the Voice of
The Communist League of Revolutionary Workers–Internationalist
“The emancipation of the working class will only be achieved by the working class itself.”
— Karl Marx
Oct 15, 2018
The following is the editorial that appeared in Spark workplace newsletters the week of October 7. It is both an explanation of the need for a working class party, as well as a call for workers to vote for the Working Class Party in Michigan.
For more than a century, the working class has not had its own political party. We haven’t even had someone like Eugene Debs who went throughout the country, speaking to and for the working class about its own needs and interests. Nor have we had militants like those in the IWW who tried, within the framework of a single union, to bring the whole working class together.
Of course, if working people had found the way to build a party, this doesn’t mean we would necessarily find ourselves running the country today. Nor does it even mean we could have prevented many of the attacks launched against us. Nothing is guaranteed. But a party could let us begin to act as a single class—a class that has interests and aims in common, different than the aims of the capitalist class that runs society today.
A working class party would open an arena where we could talk to each other, learn to solve problems together, test out our forces, come to understand each other, overcome what divides us, discover how much more we could do when we are organized together. Fighting to build that party could turn the working class into a force.
Eighty-some years ago, workers did fight in order to build their own organizations: the industrial unions. Doing so, they turned themselves into a force. That’s what built unions—that force.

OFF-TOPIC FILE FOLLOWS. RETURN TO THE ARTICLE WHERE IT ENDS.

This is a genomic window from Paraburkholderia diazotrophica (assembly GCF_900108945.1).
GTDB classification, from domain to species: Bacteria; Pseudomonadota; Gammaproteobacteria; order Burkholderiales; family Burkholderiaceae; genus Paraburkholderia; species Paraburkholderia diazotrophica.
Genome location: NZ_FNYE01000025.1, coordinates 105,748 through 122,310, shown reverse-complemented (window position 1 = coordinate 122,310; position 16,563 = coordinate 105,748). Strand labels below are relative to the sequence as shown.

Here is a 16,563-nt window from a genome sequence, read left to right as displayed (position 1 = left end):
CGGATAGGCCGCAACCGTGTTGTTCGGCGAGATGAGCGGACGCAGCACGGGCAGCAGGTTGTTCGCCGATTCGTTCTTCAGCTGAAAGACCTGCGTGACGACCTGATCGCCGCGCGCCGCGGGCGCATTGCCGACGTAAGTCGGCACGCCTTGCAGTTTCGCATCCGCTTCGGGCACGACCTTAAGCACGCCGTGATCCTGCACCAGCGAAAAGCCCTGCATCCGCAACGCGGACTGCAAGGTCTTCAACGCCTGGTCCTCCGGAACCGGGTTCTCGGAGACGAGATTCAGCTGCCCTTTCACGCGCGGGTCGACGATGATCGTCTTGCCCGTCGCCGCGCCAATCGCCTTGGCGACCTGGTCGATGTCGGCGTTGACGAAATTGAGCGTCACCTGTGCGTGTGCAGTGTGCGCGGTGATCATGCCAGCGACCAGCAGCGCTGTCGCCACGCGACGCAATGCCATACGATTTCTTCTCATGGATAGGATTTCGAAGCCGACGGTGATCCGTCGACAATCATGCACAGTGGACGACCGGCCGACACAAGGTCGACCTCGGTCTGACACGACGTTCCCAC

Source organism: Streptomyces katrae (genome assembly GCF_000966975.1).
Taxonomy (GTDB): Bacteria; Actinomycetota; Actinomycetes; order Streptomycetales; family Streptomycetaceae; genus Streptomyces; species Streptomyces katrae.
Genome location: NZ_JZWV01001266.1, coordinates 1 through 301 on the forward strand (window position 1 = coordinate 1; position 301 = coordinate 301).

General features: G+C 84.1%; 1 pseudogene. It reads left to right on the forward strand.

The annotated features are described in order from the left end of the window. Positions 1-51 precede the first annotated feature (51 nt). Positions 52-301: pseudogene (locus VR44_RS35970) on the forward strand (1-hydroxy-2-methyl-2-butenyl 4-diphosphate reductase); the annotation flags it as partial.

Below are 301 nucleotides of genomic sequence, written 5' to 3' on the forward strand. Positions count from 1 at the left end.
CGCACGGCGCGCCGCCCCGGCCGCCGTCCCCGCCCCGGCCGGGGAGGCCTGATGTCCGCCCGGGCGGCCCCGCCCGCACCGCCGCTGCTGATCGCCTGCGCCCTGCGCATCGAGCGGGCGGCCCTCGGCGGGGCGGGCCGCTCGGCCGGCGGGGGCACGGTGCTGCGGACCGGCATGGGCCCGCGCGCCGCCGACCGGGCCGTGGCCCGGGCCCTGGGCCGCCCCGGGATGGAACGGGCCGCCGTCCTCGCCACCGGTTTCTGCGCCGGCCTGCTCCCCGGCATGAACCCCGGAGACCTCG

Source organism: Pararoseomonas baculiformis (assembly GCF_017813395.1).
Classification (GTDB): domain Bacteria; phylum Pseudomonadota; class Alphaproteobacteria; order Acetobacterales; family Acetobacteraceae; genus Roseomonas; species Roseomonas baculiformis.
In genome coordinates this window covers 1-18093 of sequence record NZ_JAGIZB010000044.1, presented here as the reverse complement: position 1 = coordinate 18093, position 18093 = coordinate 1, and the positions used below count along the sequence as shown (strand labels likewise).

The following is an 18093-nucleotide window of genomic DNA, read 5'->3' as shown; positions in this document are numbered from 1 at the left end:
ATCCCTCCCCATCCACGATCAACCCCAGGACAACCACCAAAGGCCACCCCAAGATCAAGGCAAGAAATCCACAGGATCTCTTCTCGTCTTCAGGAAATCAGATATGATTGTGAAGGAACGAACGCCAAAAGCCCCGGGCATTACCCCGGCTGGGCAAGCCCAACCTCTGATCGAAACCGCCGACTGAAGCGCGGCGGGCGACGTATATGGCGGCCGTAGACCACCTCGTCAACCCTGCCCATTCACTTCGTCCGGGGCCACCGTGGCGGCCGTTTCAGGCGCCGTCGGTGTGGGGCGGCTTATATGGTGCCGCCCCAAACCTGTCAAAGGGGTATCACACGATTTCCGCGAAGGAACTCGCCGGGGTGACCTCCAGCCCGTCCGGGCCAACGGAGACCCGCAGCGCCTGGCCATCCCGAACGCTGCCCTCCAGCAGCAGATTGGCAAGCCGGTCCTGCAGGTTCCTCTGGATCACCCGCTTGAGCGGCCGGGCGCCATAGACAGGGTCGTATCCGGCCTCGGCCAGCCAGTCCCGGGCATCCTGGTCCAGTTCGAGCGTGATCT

But those fights went only so far—far enough to organize some unions, far enough so workers challenged the rule of the capitalists inside the workplaces, if only for a while.
But the working class never organized politically, never contended with the capitalist class over who would run the whole society. They let the capitalists come back and impose themselves even over the unions the workers themselves had built.
The working class has to fight against the capitalist class over who will run society, which class will set the aims and the goals for how all of us will be able to live.
We know what the capitalist class wants to do. Its goal is to make as much profit as possible. It aims to do that using whatever means will let it put its foul hands on more profit. Capitalism uses up human beings, then throws them away.
The goal of the working class is exactly the opposite. Our goal is the full flowering of every person in every generation. Our aim is to let everyone work, let everyone contribute to society—use the wealth we produce to let everyone enjoy leisure, feed their curiosity and their own creativity.
So what does this mean in 2018, another election year?
It means, first, we should look reality in the face. Look at this disgusting, worn-out political system for what it is—a trap.
We have to get rid of the poisonous idea that we throw our vote away when we don’t vote for a party that can “win.” In 2016, some workers voted Democrat, some voted Republican—just as workers have been doing for over 150 years. And how has this turned out for us?
We don’t have to turn our back on politics just because the capitalist class has dominated political life through its two big parties.
We do have to find a way to express ourselves, to say what we think: not only that we are fed up, but that we want to see the working class lead society.
That’s why it’s important when candidates are on the ballot who call for the construction of a working class party. In Michigan this year, there are such candidates: the eleven candidates of the Working Class Party.
By voting for Working Class candidates, we can say what most of us know to be true: that the working class has to organize politically. With our vote, we will show that part of the working class is conscious of the power we could have if we organized politically as one class.
It’s important for workers not to leave the elections only in the hands of the capitalist class. But we should remember, election day is only one day. There are 364 more days in the year—days for the working class to organize its forces and fight.